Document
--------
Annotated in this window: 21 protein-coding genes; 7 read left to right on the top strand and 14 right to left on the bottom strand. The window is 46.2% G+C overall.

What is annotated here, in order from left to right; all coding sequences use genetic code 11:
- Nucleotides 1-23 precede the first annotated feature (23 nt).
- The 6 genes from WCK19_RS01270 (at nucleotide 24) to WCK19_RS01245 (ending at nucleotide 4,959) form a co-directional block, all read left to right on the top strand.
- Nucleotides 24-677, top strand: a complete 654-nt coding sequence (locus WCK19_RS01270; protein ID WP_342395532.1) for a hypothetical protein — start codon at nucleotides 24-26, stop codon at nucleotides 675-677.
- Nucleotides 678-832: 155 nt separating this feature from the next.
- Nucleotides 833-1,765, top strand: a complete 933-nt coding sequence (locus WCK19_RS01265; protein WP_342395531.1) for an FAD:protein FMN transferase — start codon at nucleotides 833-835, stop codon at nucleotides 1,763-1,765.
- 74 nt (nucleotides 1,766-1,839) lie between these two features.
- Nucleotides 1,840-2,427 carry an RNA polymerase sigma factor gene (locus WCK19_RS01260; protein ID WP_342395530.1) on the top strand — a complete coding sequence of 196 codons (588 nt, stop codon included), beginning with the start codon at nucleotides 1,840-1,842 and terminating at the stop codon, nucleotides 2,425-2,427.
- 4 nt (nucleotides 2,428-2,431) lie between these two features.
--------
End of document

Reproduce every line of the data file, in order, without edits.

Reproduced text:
Annotated in this window: 21 protein-coding genes; 7 read left to right on the top strand and 14 right to left on the bottom strand. The window is 46.2% G+C overall.

What is annotated here, in order from left to right; all coding sequences use genetic code 11:
- Nucleotides 1-23 precede the first annotated feature (23 nt).
- The 6 genes from WCK19_RS01270 (at nucleotide 24) to WCK19_RS01245 (ending at nucleotide 4,959) form a co-directional block, all read left to right on the top strand.
- Nucleotides 24-677, top strand: a complete 654-nt coding sequence (locus WCK19_RS01270; protein ID WP_342395532.1) for a hypothetical protein — start codon at nucleotides 24-26, stop codon at nucleotides 675-677.
- Nucleotides 678-832: 155 nt separating this feature from the next.
- Nucleotides 833-1,765, top strand: a complete 933-nt coding sequence (locus WCK19_RS01265; protein WP_342395531.1) for an FAD:protein FMN transferase — start codon at nucleotides 833-835, stop codon at nucleotides 1,763-1,765.
- 74 nt (nucleotides 1,766-1,839) lie between these two features.
- Nucleotides 1,840-2,427 carry an RNA polymerase sigma factor gene (locus WCK19_RS01260; protein ID WP_342395530.1) on the top strand — a complete coding sequence of 196 codons (588 nt, stop codon included), beginning with the start codon at nucleotides 1,840-1,842 and terminating at the stop codon, nucleotides 2,425-2,427.
- 4 nt (nucleotides 2,428-2,431) lie between these two features.